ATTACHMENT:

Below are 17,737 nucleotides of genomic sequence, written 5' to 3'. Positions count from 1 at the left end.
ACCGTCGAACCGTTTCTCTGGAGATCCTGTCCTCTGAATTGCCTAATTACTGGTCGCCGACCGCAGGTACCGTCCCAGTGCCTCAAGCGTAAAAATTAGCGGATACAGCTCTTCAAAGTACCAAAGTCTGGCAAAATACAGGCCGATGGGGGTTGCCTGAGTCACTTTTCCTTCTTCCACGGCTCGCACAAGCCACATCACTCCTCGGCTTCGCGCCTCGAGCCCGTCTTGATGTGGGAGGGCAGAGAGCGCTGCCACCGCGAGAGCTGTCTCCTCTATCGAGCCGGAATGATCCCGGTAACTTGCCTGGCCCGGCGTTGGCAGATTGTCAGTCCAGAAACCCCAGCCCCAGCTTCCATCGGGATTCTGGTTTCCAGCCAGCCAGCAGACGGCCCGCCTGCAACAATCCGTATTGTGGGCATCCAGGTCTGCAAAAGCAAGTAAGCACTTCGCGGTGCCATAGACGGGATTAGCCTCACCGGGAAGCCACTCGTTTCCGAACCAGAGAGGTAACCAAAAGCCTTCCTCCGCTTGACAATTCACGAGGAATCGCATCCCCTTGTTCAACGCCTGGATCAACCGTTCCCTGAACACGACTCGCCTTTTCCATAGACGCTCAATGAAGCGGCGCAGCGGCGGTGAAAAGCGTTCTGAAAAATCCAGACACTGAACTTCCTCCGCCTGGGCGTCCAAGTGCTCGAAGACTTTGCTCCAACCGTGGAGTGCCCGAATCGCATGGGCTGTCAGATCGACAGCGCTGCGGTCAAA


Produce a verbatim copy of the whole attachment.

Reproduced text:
Below are 17,737 nucleotides of genomic sequence, written 5' to 3'. Positions count from 1 at the left end.
ACCGTCGAACCGTTTCTCTGGAGATCCTGTCCTCTGAATTGCCTAATTACTGGTCGCCGACCGCAGGTACCGTCCCAGTGCCTCAAGCGTAAAAATTAGCGGATACAGCTCTTCAAAGTACCAAAGTCTGGCAAAATACAGGCCGATGGGGGTTGCCTGAGTCACTTTTCCTTCTTCCACGGCTCGCACAAGCCACATCACTCCTCGGCTTCGCGCCTCGAGCCCGTCTTGATGTGGGAGGGCAGAGAGCGCTGCCACCGCGAGAGCTGTCTCCTCTATCGAGCCGGAATGATCCCGGTAACTTGCCTGGCCCGGCGTTGGCAGATTGTCAGTCCAGAAACCCCAGCCCCAGCTTCCATCGGGATTCTGGTTTCCAGCCAGCCAGCAGACGGCCCGCCTGCAACAATCCGTATTGTGGGCATCCAGGTCTGCAAAAGCAAGTAAGCACTTCGCGGTGCCATAGACGGGATTAGCCTCACCGGGAAGCCACTCGTTTCCGAACCAGAGAGGTAACCAAAAGCCTTCCTCCGCTTGACAATTCACGAGGAATCGCATCCCCTTGTTCAACGCCTGGATCAACCGTTCCCTGAACACGACTCGCCTTTTCCATAGACGCTCAATGAAGCGGCGCAGCGGCGGTGAAAAGCGTTCTGAAAAATCCAGACACTGAACTTCCTCCGCCTGGGCGTCCAAGTGCTCGAAGACTTTGCTCCAACCGTGGAGTGCCCGAATCGCATGGGCTGTCAGATCGACAGCGCTGCGGTCAAA